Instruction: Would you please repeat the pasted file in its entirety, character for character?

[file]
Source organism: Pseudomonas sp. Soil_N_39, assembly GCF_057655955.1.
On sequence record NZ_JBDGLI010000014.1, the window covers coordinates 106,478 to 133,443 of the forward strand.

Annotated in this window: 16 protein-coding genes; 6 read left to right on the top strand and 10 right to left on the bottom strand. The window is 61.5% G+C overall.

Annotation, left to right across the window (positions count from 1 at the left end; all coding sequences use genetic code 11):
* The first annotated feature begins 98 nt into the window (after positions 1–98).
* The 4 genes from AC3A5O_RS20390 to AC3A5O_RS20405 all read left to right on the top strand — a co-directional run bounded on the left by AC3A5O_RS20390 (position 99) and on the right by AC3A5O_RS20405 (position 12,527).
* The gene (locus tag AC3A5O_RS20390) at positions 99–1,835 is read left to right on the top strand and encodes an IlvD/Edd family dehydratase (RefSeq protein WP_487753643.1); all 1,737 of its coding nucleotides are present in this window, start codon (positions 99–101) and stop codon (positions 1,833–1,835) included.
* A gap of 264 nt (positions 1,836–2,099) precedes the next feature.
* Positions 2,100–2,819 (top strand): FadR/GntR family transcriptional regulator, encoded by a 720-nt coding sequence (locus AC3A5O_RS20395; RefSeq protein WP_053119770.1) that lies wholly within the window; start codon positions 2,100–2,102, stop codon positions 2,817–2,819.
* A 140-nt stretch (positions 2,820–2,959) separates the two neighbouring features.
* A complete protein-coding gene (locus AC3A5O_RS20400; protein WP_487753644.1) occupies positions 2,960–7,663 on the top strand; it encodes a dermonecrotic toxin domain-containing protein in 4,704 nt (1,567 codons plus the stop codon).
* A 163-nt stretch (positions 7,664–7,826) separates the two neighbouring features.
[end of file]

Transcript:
Source organism: Pseudomonas sp. Soil_N_39, assembly GCF_057655955.1.
On sequence record NZ_JBDGLI010000014.1, the window covers coordinates 106,478 to 133,443 of the forward strand.

Annotated in this window: 16 protein-coding genes; 6 read left to right on the top strand and 10 right to left on the bottom strand. The window is 61.5% G+C overall.

Annotation, left to right across the window (positions count from 1 at the left end; all coding sequences use genetic code 11):
* The first annotated feature begins 98 nt into the window (after positions 1–98).
* The 4 genes from AC3A5O_RS20390 to AC3A5O_RS20405 all read left to right on the top strand — a co-directional run bounded on the left by AC3A5O_RS20390 (position 99) and on the right by AC3A5O_RS20405 (position 12,527).
* The gene (locus tag AC3A5O_RS20390) at positions 99–1,835 is read left to right on the top strand and encodes an IlvD/Edd family dehydratase (RefSeq protein WP_487753643.1); all 1,737 of its coding nucleotides are present in this window, start codon (positions 99–101) and stop codon (positions 1,833–1,835) included.
* A gap of 264 nt (positions 1,836–2,099) precedes the next feature.
* Positions 2,100–2,819 (top strand): FadR/GntR family transcriptional regulator, encoded by a 720-nt coding sequence (locus AC3A5O_RS20395; RefSeq protein WP_053119770.1) that lies wholly within the window; start codon positions 2,100–2,102, stop codon positions 2,817–2,819.
* A 140-nt stretch (positions 2,820–2,959) separates the two neighbouring features.
* A complete protein-coding gene (locus AC3A5O_RS20400; protein WP_487753644.1) occupies positions 2,960–7,663 on the top strand; it encodes a dermonecrotic toxin domain-containing protein in 4,704 nt (1,567 codons plus the stop codon).
* A 163-nt stretch (positions 7,664–7,826) separates the two neighbouring features.